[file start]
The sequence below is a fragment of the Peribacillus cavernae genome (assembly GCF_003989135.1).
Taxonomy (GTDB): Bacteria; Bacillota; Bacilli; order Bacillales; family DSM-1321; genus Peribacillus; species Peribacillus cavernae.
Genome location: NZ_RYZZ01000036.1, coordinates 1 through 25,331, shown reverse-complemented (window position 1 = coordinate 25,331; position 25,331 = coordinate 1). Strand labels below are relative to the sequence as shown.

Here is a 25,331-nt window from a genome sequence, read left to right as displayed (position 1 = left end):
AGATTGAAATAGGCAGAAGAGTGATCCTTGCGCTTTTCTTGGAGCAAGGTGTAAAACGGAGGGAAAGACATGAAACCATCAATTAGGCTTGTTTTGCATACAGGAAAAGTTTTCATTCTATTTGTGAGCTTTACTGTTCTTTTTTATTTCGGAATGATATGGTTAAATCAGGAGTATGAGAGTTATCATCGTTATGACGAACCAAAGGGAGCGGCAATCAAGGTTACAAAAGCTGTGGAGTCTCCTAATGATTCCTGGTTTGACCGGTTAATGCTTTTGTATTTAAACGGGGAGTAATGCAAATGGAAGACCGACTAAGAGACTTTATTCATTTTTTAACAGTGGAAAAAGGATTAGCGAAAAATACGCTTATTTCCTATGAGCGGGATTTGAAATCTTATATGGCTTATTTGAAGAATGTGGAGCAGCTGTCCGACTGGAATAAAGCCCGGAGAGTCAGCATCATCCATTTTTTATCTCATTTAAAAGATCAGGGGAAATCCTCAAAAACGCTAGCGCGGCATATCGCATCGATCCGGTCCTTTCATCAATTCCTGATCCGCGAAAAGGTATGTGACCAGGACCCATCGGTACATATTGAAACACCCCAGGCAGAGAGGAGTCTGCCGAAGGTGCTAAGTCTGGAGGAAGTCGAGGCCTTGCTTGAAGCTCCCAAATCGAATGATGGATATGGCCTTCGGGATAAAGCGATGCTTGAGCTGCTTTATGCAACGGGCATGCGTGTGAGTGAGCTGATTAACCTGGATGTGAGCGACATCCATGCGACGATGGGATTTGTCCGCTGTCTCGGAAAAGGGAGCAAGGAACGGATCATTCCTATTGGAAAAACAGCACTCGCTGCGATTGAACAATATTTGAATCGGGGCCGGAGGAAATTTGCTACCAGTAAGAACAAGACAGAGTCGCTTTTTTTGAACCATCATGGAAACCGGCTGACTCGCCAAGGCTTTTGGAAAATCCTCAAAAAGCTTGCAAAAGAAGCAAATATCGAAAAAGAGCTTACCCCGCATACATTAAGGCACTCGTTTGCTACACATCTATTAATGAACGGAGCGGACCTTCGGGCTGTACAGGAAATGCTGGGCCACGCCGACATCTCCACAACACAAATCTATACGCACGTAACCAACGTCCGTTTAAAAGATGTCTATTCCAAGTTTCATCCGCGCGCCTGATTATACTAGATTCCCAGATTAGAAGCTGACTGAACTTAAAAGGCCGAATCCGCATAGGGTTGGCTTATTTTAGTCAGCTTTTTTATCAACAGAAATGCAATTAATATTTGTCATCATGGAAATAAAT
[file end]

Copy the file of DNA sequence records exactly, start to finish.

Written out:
The sequence below is a fragment of the Peribacillus cavernae genome (assembly GCF_003989135.1).
Taxonomy (GTDB): Bacteria; Bacillota; Bacilli; order Bacillales; family DSM-1321; genus Peribacillus; species Peribacillus cavernae.
Genome location: NZ_RYZZ01000036.1, coordinates 1 through 25,331, shown reverse-complemented (window position 1 = coordinate 25,331; position 25,331 = coordinate 1). Strand labels below are relative to the sequence as shown.

Here is a 25,331-nt window from a genome sequence, read left to right as displayed (position 1 = left end):
AGATTGAAATAGGCAGAAGAGTGATCCTTGCGCTTTTCTTGGAGCAAGGTGTAAAACGGAGGGAAAGACATGAAACCATCAATTAGGCTTGTTTTGCATACAGGAAAAGTTTTCATTCTATTTGTGAGCTTTACTGTTCTTTTTTATTTCGGAATGATATGGTTAAATCAGGAGTATGAGAGTTATCATCGTTATGACGAACCAAAGGGAGCGGCAATCAAGGTTACAAAAGCTGTGGAGTCTCCTAATGATTCCTGGTTTGACCGGTTAATGCTTTTGTATTTAAACGGGGAGTAATGCAAATGGAAGACCGACTAAGAGACTTTATTCATTTTTTAACAGTGGAAAAAGGATTAGCGAAAAATACGCTTATTTCCTATGAGCGGGATTTGAAATCTTATATGGCTTATTTGAAGAATGTGGAGCAGCTGTCCGACTGGAATAAAGCCCGGAGAGTCAGCATCATCCATTTTTTATCTCATTTAAAAGATCAGGGGAAATCCTCAAAAACGCTAGCGCGGCATATCGCATCGATCCGGTCCTTTCATCAATTCCTGATCCGCGAAAAGGTATGTGACCAGGACCCATCGGTACATATTGAAACACCCCAGGCAGAGAGGAGTCTGCCGAAGGTGCTAAGTCTGGAGGAAGTCGAGGCCTTGCTTGAAGCTCCCAAATCGAATGATGGATATGGCCTTCGGGATAAAGCGATGCTTGAGCTGCTTTATGCAACGGGCATGCGTGTGAGTGAGCTGATTAACCTGGATGTGAGCGACATCCATGCGACGATGGGATTTGTCCGCTGTCTCGGAAAAGGGAGCAAGGAACGGATCATTCCTATTGGAAAAACAGCACTCGCTGCGATTGAACAATATTTGAATCGGGGCCGGAGGAAATTTGCTACCAGTAAGAACAAGACAGAGTCGCTTTTTTTGAACCATCATGGAAACCGGCTGACTCGCCAAGGCTTTTGGAAAATCCTCAAAAAGCTTGCAAAAGAAGCAAATATCGAAAAAGAGCTTACCCCGCATACATTAAGGCACTCGTTTGCTACACATCTATTAATGAACGGAGCGGACCTTCGGGCTGTACAGGAAATGCTGGGCCACGCCGACATCTCCACAACACAAATCTATACGCACGTAACCAACGTCCGTTTAAAAGATGTCTATTCCAAGTTTCATCCGCGCGCCTGATTATACTAGATTCCCAGATTAGAAGCTGACTGAACTTAAAAGGCCGAATCCGCATAGGGTTGGCTTATTTTAGTCAGCTTTTTTATCAACAGAAATGCAATTAATATTTGTCATCATGGAAATAAAT